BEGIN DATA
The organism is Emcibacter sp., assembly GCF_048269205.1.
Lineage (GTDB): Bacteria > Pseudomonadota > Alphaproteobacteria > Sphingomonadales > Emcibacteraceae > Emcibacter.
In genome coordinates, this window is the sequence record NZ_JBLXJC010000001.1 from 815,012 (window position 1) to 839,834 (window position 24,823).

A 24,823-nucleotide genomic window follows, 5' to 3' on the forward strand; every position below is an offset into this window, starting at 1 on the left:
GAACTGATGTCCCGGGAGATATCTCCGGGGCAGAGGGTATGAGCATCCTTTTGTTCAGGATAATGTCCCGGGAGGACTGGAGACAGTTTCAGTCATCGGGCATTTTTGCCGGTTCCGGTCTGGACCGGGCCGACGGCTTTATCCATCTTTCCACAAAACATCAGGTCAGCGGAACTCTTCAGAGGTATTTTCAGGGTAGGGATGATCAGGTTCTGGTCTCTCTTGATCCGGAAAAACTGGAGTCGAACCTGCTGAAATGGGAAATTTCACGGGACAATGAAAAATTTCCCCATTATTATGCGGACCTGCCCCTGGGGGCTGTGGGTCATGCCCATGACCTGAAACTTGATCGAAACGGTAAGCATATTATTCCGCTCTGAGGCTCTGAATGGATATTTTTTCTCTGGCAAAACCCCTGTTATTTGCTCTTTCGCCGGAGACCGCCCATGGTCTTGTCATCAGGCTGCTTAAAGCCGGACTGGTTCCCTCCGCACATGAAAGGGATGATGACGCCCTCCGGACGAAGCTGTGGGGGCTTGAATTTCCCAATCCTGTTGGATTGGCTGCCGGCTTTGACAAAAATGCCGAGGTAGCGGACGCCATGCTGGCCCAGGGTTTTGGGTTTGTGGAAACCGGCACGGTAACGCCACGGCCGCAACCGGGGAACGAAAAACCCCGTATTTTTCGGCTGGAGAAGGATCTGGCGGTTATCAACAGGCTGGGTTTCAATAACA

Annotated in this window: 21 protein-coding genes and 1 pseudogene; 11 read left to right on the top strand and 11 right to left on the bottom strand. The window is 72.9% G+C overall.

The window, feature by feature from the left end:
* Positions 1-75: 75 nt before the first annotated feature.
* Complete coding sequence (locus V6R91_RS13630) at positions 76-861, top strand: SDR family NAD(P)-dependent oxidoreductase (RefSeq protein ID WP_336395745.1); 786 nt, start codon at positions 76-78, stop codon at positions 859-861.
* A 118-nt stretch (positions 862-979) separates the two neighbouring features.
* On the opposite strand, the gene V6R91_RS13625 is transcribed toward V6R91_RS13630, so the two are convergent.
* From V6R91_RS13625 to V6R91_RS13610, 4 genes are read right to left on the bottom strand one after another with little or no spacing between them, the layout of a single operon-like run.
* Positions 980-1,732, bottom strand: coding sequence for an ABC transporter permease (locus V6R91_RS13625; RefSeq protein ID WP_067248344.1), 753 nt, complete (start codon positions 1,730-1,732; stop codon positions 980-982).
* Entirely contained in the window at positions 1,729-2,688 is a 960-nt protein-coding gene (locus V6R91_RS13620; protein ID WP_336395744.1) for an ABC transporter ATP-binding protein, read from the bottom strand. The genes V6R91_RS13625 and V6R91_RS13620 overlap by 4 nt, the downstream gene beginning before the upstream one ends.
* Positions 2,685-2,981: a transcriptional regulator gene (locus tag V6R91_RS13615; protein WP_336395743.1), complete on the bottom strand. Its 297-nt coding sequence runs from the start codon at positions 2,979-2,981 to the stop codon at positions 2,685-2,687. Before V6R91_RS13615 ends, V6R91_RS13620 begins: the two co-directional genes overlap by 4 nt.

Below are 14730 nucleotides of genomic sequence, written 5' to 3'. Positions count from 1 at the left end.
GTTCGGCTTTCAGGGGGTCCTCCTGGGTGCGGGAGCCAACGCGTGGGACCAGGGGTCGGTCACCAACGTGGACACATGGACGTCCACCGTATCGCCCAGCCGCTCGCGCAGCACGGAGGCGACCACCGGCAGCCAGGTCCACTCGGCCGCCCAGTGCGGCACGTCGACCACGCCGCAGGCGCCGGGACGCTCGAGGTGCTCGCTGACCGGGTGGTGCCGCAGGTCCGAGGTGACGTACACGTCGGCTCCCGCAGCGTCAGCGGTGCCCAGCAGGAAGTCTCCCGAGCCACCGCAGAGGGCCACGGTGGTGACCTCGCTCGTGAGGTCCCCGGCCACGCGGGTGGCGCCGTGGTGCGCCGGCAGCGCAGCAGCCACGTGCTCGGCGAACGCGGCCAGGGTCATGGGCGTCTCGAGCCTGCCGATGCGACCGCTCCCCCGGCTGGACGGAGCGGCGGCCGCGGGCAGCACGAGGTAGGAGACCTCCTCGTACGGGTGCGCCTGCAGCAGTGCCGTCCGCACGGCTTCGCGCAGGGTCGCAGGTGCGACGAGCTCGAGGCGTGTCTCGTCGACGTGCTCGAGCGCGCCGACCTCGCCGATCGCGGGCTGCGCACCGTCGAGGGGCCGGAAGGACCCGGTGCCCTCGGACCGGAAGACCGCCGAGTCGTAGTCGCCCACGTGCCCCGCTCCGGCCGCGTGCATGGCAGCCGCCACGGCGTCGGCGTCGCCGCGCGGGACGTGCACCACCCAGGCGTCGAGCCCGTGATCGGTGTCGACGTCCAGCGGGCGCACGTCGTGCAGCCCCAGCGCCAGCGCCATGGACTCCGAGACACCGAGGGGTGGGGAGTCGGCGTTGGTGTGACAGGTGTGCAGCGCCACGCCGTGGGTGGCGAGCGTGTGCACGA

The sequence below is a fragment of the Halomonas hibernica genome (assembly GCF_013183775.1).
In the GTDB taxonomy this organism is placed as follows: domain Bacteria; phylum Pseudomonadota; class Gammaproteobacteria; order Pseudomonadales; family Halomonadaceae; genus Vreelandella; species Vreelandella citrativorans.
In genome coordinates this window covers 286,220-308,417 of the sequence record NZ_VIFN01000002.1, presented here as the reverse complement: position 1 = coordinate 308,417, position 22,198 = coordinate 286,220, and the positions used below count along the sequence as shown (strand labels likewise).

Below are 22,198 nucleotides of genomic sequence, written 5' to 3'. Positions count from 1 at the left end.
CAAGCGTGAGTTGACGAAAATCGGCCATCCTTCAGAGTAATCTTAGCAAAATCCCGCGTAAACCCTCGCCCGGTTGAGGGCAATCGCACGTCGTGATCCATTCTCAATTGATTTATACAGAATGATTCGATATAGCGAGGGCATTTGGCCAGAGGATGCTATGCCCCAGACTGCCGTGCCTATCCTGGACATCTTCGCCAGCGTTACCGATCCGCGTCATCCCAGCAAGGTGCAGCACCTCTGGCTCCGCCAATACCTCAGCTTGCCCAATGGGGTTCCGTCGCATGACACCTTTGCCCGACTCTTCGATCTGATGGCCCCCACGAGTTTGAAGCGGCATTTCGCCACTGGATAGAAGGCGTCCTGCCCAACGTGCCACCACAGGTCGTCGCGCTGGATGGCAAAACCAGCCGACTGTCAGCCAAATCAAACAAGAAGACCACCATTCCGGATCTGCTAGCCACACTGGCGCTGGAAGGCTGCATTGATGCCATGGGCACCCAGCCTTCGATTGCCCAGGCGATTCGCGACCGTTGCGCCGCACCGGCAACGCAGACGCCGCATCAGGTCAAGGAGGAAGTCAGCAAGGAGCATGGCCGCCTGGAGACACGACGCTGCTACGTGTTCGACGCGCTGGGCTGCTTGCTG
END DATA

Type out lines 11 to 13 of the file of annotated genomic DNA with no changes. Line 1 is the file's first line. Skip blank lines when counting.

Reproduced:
* On the opposite strand, the gene V6R91_RS13625 is transcribed toward V6R91_RS13630, so the two are convergent.
* From V6R91_RS13625 to V6R91_RS13610, 4 genes are read right to left on the bottom strand one after another with little or no spacing between them, the layout of a single operon-like run.
* Positions 980-1,732, bottom strand: coding sequence for an ABC transporter permease (locus V6R91_RS13625; RefSeq protein ID WP_067248344.1), 753 nt, complete (start codon positions 1,730-1,732; stop codon positions 980-982).